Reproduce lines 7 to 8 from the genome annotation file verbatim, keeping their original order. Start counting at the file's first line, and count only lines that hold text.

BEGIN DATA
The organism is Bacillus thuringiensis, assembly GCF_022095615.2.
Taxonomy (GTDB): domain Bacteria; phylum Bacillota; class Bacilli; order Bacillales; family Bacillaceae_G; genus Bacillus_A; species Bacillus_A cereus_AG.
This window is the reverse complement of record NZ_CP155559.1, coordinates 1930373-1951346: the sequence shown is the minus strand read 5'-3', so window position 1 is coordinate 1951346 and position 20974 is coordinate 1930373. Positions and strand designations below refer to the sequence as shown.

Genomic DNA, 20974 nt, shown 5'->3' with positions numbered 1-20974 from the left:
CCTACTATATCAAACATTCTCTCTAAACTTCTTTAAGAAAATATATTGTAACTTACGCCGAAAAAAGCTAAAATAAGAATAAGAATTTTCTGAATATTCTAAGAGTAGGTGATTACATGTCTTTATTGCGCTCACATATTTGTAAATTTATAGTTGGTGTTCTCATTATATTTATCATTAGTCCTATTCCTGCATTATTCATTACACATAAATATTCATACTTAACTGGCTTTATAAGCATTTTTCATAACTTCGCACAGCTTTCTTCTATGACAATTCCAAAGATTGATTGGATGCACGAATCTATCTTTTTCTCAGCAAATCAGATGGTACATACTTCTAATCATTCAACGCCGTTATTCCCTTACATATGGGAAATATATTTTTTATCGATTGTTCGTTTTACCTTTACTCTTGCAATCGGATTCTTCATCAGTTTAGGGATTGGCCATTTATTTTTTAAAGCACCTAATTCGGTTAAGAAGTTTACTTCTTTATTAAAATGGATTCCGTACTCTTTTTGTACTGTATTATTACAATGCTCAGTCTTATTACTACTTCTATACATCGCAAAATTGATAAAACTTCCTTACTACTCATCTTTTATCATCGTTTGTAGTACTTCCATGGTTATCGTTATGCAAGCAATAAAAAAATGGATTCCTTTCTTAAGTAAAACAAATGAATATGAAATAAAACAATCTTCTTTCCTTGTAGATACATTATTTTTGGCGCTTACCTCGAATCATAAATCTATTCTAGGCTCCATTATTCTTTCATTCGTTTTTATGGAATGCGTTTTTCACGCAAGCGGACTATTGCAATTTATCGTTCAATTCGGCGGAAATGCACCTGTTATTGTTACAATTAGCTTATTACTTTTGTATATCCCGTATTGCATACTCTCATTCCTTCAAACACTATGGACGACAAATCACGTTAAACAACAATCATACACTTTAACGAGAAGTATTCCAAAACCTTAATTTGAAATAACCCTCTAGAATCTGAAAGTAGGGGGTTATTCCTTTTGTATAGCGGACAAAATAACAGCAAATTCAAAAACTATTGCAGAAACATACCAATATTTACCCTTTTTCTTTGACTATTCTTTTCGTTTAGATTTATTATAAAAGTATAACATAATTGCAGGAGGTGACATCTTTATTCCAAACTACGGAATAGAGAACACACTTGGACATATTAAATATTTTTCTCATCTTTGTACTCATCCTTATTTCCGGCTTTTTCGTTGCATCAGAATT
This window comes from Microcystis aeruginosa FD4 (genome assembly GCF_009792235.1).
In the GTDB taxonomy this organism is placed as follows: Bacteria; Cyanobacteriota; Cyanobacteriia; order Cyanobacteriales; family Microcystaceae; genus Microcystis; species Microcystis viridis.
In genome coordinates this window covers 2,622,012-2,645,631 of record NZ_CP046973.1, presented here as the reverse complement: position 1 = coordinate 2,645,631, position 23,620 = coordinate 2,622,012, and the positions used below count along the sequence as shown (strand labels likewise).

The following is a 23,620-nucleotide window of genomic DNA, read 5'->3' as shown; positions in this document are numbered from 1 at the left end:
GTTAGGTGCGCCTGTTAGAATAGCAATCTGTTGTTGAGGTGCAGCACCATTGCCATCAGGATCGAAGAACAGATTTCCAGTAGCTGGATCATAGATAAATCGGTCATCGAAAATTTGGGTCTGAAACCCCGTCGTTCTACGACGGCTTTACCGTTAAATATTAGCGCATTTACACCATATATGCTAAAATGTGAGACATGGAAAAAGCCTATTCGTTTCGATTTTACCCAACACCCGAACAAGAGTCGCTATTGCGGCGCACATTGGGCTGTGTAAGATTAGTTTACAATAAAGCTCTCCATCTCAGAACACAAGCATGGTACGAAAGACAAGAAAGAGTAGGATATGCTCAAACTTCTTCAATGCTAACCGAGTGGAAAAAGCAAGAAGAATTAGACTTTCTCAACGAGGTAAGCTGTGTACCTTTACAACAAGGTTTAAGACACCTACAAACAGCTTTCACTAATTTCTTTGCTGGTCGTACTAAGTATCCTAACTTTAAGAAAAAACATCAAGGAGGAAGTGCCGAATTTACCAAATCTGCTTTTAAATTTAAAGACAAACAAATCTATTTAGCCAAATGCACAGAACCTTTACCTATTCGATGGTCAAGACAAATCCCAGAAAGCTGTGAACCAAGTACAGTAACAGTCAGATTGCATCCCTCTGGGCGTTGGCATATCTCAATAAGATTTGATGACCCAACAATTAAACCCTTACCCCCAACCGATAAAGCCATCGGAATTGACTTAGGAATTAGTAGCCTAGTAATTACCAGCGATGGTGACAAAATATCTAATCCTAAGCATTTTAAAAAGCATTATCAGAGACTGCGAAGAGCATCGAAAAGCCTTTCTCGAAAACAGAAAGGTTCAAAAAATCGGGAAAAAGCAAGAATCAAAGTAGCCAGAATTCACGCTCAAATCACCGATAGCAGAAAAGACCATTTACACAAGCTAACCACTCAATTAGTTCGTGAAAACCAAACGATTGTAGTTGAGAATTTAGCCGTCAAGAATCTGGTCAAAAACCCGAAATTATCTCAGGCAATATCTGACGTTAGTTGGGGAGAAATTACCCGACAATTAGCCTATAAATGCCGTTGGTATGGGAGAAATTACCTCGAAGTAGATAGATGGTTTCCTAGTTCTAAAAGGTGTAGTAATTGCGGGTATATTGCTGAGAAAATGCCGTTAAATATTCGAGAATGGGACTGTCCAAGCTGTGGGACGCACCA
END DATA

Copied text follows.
In the GTDB taxonomy this organism is placed as follows: Bacteria; Cyanobacteriota; Cyanobacteriia; order Cyanobacteriales; family Microcystaceae; genus Microcystis; species Microcystis viridis.
In genome coordinates this window covers 2,622,012-2,645,631 of record NZ_CP046973.1, presented here as the reverse complement: position 1 = coordinate 2,645,631, position 23,620 = coordinate 2,622,012, and the positions used below count along the sequence as shown (strand labels likewise).